FIG. 1: Illustrates a first embodiment of an electro membrane extraction (EME) device.

FIG. 2: Shows the vial cap (with inside funnel for attachment of the HFM), the sample vial (donor phase) and the sample vial compartment holder.

FIG. 3: Shows the vial cap with the attached HFM, the sample vial (donor phase), the vial cap with the inside HFM attached to the sample vial and a top view of the vial cap showing the two electrode guides.

FIG. 4: Shows the filled sample vial with the attached vial cap placed in the sample vial compartment holder. The filled micro syringe is placed in the syringe holder. When the vial compartment holder is pushed upwards, following the vial cap steering guide until it locks into position, the two electrodes will be guided into correct positions by the vial cap electrode guides. The first electrode is immersed in the sample (donor phase) The HFM is filled with acceptor solution from the micro syringe, immersing the last electrode (syringe needle) in the acceptor phase. The device is ready for operation by switching on the vibration unit and connecting the electrical wires to a suitable power source.

FIG. 5: Illustrates a second embodiment of the electro membrane extraction (EME) unit.

FIG. 6: Shows the different parts of the second embodiment: The main compartment with the single electrode (donor electrode), the vial, the vial cap with the inside funnel for attachment of the membrane, and the syringe with the single electrode (acceptor electrode).

FIG. 7: Shows the detail view of the second embodiment of FIG. 5. The electrodes are accessible for connection through the openings provided between the syringe holder and the main compartment.

FIG. 8: Shows the vial, and vial cap with the attached membrane.

FIG. 9: Shows the connection slot on the vial holder for attaching the vial holder to the main compartment and thereby keeping the vial with the attached vial cap in the main compartment.

FIG. 10: Illustrates a perspective view of the vial cap including steering guides for two electrodes.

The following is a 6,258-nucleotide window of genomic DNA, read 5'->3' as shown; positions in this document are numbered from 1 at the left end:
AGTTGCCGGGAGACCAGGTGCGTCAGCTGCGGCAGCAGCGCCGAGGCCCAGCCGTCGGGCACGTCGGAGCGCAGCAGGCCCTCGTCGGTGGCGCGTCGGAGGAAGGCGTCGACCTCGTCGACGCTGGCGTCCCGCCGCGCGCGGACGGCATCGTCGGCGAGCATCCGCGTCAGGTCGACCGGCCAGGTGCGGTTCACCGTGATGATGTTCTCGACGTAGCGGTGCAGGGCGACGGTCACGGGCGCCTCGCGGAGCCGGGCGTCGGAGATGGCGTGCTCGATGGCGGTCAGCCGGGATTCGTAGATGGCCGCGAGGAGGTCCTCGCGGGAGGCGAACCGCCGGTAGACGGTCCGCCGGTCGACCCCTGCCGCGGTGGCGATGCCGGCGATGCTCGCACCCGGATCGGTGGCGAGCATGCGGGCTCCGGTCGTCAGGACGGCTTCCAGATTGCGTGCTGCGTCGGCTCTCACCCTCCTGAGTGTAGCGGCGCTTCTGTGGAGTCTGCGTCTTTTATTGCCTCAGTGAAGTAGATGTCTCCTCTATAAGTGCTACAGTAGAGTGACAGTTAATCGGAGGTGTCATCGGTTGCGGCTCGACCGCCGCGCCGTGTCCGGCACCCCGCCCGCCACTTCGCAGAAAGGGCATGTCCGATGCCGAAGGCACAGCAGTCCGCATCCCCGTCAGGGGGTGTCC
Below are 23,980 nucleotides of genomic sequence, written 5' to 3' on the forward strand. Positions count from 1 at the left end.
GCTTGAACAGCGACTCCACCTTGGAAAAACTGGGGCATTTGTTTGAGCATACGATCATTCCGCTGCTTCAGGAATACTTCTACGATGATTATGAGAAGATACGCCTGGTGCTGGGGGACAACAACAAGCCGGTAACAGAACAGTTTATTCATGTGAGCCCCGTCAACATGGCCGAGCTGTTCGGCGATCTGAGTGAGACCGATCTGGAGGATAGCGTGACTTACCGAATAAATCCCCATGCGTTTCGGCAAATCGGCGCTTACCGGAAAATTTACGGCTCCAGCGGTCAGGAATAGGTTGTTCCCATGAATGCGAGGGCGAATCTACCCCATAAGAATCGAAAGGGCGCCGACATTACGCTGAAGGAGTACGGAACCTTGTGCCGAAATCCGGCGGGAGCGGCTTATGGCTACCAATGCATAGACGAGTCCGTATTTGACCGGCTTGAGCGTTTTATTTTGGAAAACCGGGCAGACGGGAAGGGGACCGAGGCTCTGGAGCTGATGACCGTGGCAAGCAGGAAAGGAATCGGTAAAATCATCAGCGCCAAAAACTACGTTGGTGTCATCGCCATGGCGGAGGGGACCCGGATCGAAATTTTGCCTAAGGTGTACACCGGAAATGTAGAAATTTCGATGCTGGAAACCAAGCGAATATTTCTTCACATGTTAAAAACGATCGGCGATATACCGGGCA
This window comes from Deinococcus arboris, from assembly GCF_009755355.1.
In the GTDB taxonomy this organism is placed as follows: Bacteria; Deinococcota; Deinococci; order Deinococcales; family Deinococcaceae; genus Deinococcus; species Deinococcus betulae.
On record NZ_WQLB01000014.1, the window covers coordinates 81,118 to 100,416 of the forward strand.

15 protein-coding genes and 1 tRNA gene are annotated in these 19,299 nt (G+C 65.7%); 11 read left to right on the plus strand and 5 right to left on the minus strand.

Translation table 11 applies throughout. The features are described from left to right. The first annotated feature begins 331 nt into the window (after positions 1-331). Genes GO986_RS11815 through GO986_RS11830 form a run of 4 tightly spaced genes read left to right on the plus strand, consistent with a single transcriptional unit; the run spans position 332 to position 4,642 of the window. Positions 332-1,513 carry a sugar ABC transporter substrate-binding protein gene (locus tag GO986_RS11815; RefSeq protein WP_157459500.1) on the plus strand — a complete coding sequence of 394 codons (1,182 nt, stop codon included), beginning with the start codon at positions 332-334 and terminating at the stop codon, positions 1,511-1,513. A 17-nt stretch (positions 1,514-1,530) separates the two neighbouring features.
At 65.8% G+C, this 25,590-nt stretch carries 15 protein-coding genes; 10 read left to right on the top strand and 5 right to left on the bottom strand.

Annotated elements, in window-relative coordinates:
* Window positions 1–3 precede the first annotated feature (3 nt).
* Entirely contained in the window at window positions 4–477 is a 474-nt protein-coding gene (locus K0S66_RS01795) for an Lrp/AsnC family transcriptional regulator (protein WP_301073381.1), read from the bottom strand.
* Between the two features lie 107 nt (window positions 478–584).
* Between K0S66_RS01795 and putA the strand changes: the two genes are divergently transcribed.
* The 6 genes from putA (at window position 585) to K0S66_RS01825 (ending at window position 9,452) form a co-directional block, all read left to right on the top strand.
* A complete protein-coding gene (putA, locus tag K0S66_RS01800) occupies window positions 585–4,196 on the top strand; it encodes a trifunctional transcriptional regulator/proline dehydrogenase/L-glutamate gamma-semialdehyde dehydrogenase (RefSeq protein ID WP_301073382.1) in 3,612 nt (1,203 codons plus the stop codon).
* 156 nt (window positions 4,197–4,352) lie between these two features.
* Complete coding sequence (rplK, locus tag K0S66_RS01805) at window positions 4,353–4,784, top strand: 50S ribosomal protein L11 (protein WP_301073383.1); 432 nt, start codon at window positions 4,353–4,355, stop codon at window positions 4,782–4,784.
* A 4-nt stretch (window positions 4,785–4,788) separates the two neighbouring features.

DETAILED DESCRIPTION OF THE INVENTION

Electra Membrane Extraction (EME)

The equipment used for electro membrane extraction (EME) is illustrated in FIG. 1-10. The DC power supply used was e.g. a model XFR 300-9 (Xantrex, Burnaby, BC, Canada) with a programmable voltage in the range 0 to 300 V, providing currents in the range 0 to 9 A. A simple steel wire and a syringe needle with a diameter of approx. 0.5 mm were used as electrodes in the sample (donor phase) and acceptor solution, and were connected to the power supply. An approx. 800 μL vial was filled with sample and equipped with a vial cap wherein a pretreated hollow fiber membrane was preinstalled. The glass had a height of approx. 31 mm and an internal diameter of approx. 10 mm. The porous hollow fiber used for immobilization of the artificial liquid membrane and for housing the acceptor solution was a PP Q3/2 polypropylene hollow fiber (Membrana, Wuppertal, Germany) with an internal diameter of 1.2 mm, a wall thickness of 200 μm, and a pore size 0.2 μm. The sample was “agitated” by a vibration unit included in the first embodiment and an external (separate) vibration (e.g. Vibramax 100, Heidolph) unit in the second embodiment. In one aspect the device is configured for use in connection with separate vibration unit which secures thorough mixing of the solutions contained therein.